So it’s really a team effort, but it is really giving everybody a chance to really embrace it in a positive way. You know, if there is something going on and you need some time to re, you know, rehash it or reevaluate what you thought was happening. And we always try to give the as many options or examples of what can happen, but we try to stick with the plan that they have thought of and what we’ve talked about.

And if anything does arise or changes in that process, we are there to help. Still, you know, help them know what’s available. I’ve had a dad say, Hey Asia, this wasn’t what we talked about. What is the options? What does this look like? And we will talk about it. And they’ll be like, okay, cool. Now I know what I’m needing to do and how she can, you know, foresee this pregnancy and this birth.

Come to have my baby get here. And usually dads are the pushback, like, what do you need to doula for? What am I here for? But once that baby comes, it’s a whole different situation. They’d be like, oh my God, I couldn’t have, she wouldn’t have let me touch her. She wouldn’t let me do this . And it’s like, okay, yeah, that’s what I was here for.

I wasn’t to step, I’m not stepping on your toes. I’m encouraging you guys both to have space in this moment to focus on the the live. You know, the birth of your baby, the earth side of it, for you to be able to see it and it be a positive, you know, situation. We never want and never foresee it going in a bad narrative, but Right.

We never know. But when the majority, if not if, I can say at least 95%, if not more of the time. It is a positive outcome and it is beneficial for the families because when they have, like you said, positive birth, the energy in the space is, is neutral and everybody’s understanding and. We get good conversation and flow.

It is going to be that. After that family is like, okay, I feel good. I don’t feel rushed. I don’t feel pressured into doing things that I didn’t feel good about, but I was able to think about it or I was able to have an option, maybe I didn’t have to. You know, have a cesarean because I did switch positions and my doula and my doctor were able to come up with a good idea of what could help me get the baby down further or you know, turn the baby around.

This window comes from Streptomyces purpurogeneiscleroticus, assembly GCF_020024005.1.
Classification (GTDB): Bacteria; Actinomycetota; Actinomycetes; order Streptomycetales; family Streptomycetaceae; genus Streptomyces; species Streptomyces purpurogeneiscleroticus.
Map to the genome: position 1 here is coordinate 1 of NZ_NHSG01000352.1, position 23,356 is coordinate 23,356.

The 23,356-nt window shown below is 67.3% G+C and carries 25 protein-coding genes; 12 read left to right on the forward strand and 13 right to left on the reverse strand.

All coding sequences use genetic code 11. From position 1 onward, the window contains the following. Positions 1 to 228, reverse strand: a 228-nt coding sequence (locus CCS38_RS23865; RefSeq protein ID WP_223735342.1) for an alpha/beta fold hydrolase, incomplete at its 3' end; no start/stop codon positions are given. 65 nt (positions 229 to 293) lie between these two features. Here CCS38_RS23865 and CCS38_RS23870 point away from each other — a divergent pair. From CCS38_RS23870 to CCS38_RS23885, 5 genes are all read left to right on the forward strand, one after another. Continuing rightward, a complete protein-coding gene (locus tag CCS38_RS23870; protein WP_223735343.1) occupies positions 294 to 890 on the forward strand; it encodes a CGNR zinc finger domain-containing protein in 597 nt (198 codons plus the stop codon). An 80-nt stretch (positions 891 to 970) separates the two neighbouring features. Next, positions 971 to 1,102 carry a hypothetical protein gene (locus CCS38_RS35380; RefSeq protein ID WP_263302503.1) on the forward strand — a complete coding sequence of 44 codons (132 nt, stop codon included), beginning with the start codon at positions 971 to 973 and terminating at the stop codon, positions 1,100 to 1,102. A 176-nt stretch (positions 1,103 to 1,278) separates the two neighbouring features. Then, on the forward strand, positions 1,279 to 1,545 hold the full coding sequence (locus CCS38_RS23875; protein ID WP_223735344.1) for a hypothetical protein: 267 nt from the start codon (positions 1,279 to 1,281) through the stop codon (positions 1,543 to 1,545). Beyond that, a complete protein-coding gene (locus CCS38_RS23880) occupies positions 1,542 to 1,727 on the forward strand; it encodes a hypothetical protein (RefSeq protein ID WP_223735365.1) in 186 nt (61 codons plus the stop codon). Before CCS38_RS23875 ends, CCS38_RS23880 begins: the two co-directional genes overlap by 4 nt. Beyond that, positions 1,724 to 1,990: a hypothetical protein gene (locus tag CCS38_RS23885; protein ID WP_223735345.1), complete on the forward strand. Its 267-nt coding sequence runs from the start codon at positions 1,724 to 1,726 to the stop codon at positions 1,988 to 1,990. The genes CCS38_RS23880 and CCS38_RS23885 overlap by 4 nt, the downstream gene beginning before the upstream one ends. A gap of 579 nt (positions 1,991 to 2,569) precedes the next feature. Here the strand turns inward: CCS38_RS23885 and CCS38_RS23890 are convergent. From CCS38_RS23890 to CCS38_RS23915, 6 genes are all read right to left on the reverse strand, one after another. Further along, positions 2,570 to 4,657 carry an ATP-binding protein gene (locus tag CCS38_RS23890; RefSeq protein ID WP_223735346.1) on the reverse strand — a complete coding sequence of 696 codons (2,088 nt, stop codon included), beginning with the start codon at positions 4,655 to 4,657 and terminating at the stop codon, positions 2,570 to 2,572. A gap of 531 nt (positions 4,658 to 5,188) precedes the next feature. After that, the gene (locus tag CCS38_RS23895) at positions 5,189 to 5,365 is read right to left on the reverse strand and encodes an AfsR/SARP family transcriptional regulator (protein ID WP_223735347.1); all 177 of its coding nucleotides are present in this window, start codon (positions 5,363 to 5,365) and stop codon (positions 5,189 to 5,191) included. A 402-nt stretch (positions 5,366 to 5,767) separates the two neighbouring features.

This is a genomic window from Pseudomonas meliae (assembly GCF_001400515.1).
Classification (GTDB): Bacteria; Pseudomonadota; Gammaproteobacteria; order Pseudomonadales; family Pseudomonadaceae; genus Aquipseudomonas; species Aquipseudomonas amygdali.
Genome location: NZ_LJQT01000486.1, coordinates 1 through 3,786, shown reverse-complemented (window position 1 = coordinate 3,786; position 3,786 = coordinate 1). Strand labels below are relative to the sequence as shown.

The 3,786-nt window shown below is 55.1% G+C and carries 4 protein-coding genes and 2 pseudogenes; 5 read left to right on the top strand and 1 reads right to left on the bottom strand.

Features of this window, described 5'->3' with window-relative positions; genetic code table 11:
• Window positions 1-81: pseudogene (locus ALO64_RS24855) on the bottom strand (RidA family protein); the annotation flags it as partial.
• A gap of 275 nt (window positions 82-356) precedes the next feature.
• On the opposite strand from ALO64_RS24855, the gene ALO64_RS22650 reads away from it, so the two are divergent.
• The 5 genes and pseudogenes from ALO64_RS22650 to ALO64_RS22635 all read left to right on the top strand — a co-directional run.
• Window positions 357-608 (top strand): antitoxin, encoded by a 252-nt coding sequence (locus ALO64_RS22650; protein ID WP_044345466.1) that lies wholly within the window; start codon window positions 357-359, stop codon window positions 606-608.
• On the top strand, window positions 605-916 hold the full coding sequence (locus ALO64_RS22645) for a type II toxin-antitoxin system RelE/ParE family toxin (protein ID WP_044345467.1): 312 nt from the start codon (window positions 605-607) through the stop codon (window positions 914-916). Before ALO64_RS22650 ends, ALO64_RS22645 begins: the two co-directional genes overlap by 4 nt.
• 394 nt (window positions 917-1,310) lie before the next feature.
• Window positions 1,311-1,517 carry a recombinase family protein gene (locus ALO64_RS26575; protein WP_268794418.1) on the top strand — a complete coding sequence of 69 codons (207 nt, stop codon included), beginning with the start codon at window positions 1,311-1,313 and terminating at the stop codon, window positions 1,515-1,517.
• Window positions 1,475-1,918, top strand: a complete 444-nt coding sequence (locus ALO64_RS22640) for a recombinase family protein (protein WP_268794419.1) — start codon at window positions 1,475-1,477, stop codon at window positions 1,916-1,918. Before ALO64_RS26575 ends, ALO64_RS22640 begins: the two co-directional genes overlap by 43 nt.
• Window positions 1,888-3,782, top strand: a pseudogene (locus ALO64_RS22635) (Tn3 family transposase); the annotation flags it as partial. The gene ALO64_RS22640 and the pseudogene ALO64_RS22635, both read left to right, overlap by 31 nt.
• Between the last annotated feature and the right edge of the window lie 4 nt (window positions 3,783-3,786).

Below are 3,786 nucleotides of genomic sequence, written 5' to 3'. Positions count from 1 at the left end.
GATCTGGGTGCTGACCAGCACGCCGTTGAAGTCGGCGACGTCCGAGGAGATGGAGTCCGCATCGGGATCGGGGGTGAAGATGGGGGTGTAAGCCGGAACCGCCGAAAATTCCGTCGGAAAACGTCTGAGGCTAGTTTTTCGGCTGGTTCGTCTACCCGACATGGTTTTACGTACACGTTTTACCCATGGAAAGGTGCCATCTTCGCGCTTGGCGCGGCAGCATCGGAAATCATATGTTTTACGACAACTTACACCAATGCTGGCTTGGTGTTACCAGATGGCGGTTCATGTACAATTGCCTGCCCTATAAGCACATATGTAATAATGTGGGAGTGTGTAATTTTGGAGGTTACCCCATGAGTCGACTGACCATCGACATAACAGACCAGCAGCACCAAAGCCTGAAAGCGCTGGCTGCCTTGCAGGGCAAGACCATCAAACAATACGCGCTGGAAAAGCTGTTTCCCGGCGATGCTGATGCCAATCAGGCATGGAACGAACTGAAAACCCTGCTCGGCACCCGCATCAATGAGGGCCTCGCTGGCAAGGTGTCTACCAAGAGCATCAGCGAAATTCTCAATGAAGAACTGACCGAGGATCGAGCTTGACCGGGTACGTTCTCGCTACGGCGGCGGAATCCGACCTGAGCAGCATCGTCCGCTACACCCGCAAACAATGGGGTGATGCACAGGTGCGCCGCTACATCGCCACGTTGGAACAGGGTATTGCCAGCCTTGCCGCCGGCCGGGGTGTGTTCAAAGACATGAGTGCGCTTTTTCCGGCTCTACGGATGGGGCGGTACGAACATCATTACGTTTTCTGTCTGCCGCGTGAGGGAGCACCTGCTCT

And so those are the things we look forward to because we don’t want a negative narrative of doulas because we are not here to push back against doctors. We are not here to make the families go against whatever the medical, cuz we’re not medical. At all. We are the emotional, physical, mental pieces of it.

So we’re trying to make sure that everything is good there. The, the doctors, the nurses, we are just a part of the support team. So sometimes we are having to. Reiterate some things because in those spaces, sometimes those nurses or doctors are saying to me, gibberish to my client. I’m like, they do not understand what you’re saying.

You done said it three different ways. They do not understand what you’re saying. So sometimes it’s going back and say, you know what? This is really what they’re trying to ask you to do. Do you feel comfortable doing that? If not, here’s another option. Then you could tell them, this is what you wanna do versus what they were trying to get you to do.

So sometimes it is culturally just making sure they understand what you’re trying to say to ’em so that we can’t have a positive environment. I’ve had sometimes where nurses are like, oh my God, thank you. Cause I didn’t, she wasn’t understanding what I was saying. Or, you know, her dad, the father was very angry at me and I’m like, well, you know, this is how he proceeds you saying this and.

How we can move forward so that we can again, be in those birthing spaces and they all feel, you know, respected and heard, and acknowledging that space. So your mediation as well. Absolutely. , , Absolut, absolutely. The biggest misconception when I talk to someone who’s never heard the word doula, they mistake it for a medical provider.